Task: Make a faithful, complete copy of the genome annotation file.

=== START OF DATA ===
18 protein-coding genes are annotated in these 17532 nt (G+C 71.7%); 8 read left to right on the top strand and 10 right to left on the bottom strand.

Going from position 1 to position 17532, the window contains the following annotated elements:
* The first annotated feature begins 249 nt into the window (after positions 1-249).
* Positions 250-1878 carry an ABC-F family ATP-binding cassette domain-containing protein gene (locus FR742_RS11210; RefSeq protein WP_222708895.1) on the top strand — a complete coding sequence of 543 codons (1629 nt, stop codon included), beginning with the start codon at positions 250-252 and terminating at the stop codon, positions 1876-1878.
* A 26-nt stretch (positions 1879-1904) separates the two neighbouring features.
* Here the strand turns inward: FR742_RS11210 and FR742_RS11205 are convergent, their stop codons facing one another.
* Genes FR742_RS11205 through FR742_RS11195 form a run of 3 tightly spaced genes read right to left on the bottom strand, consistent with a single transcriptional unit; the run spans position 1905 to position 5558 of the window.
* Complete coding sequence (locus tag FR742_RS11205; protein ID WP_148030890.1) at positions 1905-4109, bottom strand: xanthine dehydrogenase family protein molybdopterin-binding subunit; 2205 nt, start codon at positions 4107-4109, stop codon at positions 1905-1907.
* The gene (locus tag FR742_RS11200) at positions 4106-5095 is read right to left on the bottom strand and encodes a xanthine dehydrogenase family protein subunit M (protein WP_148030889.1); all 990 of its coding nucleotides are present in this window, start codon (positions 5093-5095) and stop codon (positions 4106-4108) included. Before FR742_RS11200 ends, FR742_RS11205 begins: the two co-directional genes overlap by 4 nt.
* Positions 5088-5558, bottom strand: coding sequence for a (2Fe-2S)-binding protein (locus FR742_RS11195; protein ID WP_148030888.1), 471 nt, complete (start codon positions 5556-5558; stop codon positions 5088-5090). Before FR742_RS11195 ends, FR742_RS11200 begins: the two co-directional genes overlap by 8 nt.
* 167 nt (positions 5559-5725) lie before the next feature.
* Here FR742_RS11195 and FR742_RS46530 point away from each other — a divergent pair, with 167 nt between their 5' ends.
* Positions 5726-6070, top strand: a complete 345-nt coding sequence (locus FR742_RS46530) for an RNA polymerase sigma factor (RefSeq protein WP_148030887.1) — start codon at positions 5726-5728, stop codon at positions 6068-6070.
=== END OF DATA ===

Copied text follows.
18 protein-coding genes are annotated in these 17532 nt (G+C 71.7%); 8 read left to right on the top strand and 10 right to left on the bottom strand.

Going from position 1 to position 17532, the window contains the following annotated elements:
* The first annotated feature begins 249 nt into the window (after positions 1-249).
* Positions 250-1878 carry an ABC-F family ATP-binding cassette domain-containing protein gene (locus FR742_RS11210; RefSeq protein WP_222708895.1) on the top strand — a complete coding sequence of 543 codons (1629 nt, stop codon included), beginning with the start codon at positions 250-252 and terminating at the stop codon, positions 1876-1878.
* A 26-nt stretch (positions 1879-1904) separates the two neighbouring features.
* Here the strand turns inward: FR742_RS11210 and FR742_RS11205 are convergent, their stop codons facing one another.
* Genes FR742_RS11205 through FR742_RS11195 form a run of 3 tightly spaced genes read right to left on the bottom strand, consistent with a single transcriptional unit; the run spans position 1905 to position 5558 of the window.
* Complete coding sequence (locus tag FR742_RS11205; protein ID WP_148030890.1) at positions 1905-4109, bottom strand: xanthine dehydrogenase family protein molybdopterin-binding subunit; 2205 nt, start codon at positions 4107-4109, stop codon at positions 1905-1907.
* The gene (locus tag FR742_RS11200) at positions 4106-5095 is read right to left on the bottom strand and encodes a xanthine dehydrogenase family protein subunit M (protein WP_148030889.1); all 990 of its coding nucleotides are present in this window, start codon (positions 5093-5095) and stop codon (positions 4106-4108) included. Before FR742_RS11200 ends, FR742_RS11205 begins: the two co-directional genes overlap by 4 nt.
* Positions 5088-5558, bottom strand: coding sequence for a (2Fe-2S)-binding protein (locus FR742_RS11195; protein ID WP_148030888.1), 471 nt, complete (start codon positions 5556-5558; stop codon positions 5088-5090). Before FR742_RS11195 ends, FR742_RS11200 begins: the two co-directional genes overlap by 8 nt.
* 167 nt (positions 5559-5725) lie before the next feature.
* Here FR742_RS11195 and FR742_RS46530 point away from each other — a divergent pair, with 167 nt between their 5' ends.
* Positions 5726-6070, top strand: a complete 345-nt coding sequence (locus FR742_RS46530) for an RNA polymerase sigma factor (RefSeq protein WP_148030887.1) — start codon at positions 5726-5728, stop codon at positions 6068-6070.